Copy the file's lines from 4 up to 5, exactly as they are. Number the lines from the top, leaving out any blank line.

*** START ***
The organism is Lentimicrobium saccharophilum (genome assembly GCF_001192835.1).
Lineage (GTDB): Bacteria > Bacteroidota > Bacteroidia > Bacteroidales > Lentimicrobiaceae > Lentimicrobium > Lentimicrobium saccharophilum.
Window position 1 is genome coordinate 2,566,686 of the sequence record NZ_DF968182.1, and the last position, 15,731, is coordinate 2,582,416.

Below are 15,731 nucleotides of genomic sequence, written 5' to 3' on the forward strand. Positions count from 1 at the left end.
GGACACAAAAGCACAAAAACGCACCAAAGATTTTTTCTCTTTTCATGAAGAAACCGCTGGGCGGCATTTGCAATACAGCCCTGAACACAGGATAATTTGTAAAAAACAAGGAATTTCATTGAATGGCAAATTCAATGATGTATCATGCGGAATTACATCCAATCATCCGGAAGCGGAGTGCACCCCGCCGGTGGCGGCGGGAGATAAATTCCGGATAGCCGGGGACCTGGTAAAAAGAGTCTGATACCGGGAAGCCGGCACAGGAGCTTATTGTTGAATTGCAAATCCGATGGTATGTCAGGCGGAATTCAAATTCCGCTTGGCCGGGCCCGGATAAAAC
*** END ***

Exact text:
Below are 15,731 nucleotides of genomic sequence, written 5' to 3' on the forward strand. Positions count from 1 at the left end.
GGACACAAAAGCACAAAAACGCACCAAAGATTTTTTCTCTTTTCATGAAGAAACCGCTGGGCGGCATTTGCAATACAGCCCTGAACACAGGATAATTTGTAAAAAACAAGGAATTTCATTGAATGGCAAATTCAATGATGTATCATGCGGAATTACATCCAATCATCCGGAAGCGGAGTGCACCCCGCCGGTGGCGGCGGGAGATAAATTCCGGATAGCCGGGGACCTGGTAAAAAGAGTCTGATACCGGGAAGCCGGCACAGGAGCTTATTGTTGAATTGCAAATCCGATGGTATGTCAGGCGGAATTCAAATTCCGCTTGGCCGGGCCCGGATAAAAC